The number of finishers for Iditarod 2018 will reach forty-seven before Thursday turns to Friday and St. Patrick’s Day is here. As of right now, fifteen mushers have scratched or withdrawn from Iditarod 2018. Yes, weather and difficult trail have played a part in that number. Forty-five mushers have arrived in Nome, all talking about the challenges of the trail, especially the deep snow, drifted trail and the beastly blowhole between White Mountain and Safety. That leaves two out of Safety, one out of White Mountain and four in White Mountain sitting out their eight hour required rest. We expect the two mushers who’ve departed from Safety to make the Burled Arch very shortly.
Peter Fleck claimed 42nd place with a time of 12 days, 3 hours and 27 minutes. Fleck is a rookie who has endured one of the toughest races in recent Iditarod history. Early in his mushing career, Fleck has trained with G.B. Jones. For the 2018 Iditarod, Peter was entrusted with the upcoming stars of Mitch Seavey’s Kennel. Peter is hopeful that the race will set these young athletes up for successful racing careers. At the finish Fleck told the Insider, It was awesome and an unbelievable privilege to be out there with these dogs.”
Jeff Deter stand under the Burled Arch today after a ten-year absence. Deeter completed his rookie Iditarod in 2008at the age of 19. He says, “The times of sweet and hard work are immediately when you watch a team of dogs do what they truly enjoy. Back in 2008, Deeter’s placed 59th with a time of 12 days, 13 hours and 11 minutes. Today he earned the 43rd spot with a time of 12 days, four hours and 50 minutes. Jeff and his wife, Kattie Jo own and operate Black Spruce Kennel, a business dedicated to introducing people to mushing and sled dogs and the unique life style that surrounds the sport of mushing. Deeter was thrilled to be in Nome and very proud of his Iditarod journey.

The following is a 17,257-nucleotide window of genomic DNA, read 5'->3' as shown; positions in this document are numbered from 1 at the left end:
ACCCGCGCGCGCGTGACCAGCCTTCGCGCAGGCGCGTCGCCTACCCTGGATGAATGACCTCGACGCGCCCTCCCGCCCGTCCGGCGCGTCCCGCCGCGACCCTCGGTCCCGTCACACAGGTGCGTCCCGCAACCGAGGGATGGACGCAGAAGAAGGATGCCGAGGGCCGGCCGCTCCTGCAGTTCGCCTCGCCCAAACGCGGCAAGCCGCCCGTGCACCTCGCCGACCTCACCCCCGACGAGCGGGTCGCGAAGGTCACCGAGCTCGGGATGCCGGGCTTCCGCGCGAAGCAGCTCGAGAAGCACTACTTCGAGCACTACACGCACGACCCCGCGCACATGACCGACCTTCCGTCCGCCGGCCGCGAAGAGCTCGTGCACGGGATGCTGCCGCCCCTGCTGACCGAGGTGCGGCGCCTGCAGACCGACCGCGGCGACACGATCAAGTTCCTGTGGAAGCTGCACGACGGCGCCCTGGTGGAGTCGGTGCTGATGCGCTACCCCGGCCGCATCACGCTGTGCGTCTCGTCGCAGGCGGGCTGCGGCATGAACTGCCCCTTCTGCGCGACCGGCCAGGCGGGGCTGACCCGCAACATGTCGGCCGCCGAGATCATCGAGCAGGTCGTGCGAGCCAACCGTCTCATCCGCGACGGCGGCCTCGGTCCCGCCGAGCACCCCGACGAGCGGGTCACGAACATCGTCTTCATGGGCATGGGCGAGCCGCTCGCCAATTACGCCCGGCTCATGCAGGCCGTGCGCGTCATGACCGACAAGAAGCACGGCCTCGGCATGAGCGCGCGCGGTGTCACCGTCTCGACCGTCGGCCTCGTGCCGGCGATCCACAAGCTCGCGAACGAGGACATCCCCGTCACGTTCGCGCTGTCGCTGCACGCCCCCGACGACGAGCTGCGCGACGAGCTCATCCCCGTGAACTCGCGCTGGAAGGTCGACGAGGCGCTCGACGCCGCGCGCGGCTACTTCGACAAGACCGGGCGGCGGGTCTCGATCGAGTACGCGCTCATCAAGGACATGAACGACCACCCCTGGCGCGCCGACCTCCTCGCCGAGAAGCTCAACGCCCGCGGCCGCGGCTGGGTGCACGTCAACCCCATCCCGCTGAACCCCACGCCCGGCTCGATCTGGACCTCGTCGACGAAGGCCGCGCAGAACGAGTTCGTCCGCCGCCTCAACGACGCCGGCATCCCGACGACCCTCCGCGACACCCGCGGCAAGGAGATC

Bradley Farquhar said in the insider interview that finishing this race was the most difficult thing he’s ever done. Bradley was a happy guy on the way down Front Street as he pumped his fists and waved the red and white Canadian flag. It was the Disney movie, Iron Will that brought Farquhar to the sport of mushing. He contacted Iditarod and Quest veteran Sebastian Schnuelle. After a few training runs, Schnuelle recognized potential in Farquhar. Bradley was introduced to Ken Anderson who coached him through all his qualifiers. Farquhar earned 44th place with a time of 12 days, 4 hours and 58 minutes. He’s earned the finisher’s belt buckle and can wear it with pride.
Misha Wiljes is a Yukon Quest and Iditarod Veteran. Misha has wanted to run the Historic Iditarod Trail through the old mining towns of Ophir and Iditarod which she hoped to do in 2017 but the race started in Fairbanks for weather related reasons. When ITC announced they’d run the southern route, Misha felt it was her opportunity to visit the ghost towns. Wiljes was happy with her race and praised the dogs for their performance. Wiljes acquires dogs from other mushers and from the local pound and molds them into a team. She’s exactly the right person for that task as she has a great deal of patience. In 2017 Wiljes finished in 54th place with a time of 11 days, 9 hours and 37 minutes. She improved to 45th place with a time of 12 days, 5 hours and 37 minutes for 2018. Misha says she’s going back to the Yukon Quest.
Dave Delcourt has completed his second run to Nome, improving one place over his rookie finish in 2017. Delcourt brought a team of puppies from the kennel of Robert Redington and Jo March. Delcourt says, “I’ve been running dogs for six years and I can’t imagine doing anything else.” Dave said the race was far different from 2017 in that he had the technical sections of the trial to deal with – Happy River Steps and the Dalzell Gorge. Delcourt was thrilled to be in Nome with happy dogs. Delcourt improved for 50th to 49th place in 2018 but his time from 2017 is about a day faster.
The final musher for Friday was Tim Muto. Muto has earned his finisher’s belt buckle. Tim grew up in Illinois and moved to Alaska after studying Recreation, Park and Tourism Management at Western Illinois University. Seeking adventure, Muto moved to Alaska where he’s handled for Karin Hendrickson and Brent Sass. Muto ran a combination team with some of his own dogs and some of the Brent Sass Wild and Free Athletes. After training for the past four years, Muto was ready and excited to be in the wilderness with the dogs. Muto was tested by Mother Nature, as were all of the mushers in 2018. He has accomplished what he set out to do, bring a healthy happy dog team to Nome. Muto secured his Iditarod finisher’s belt buckle by claiming 47th place.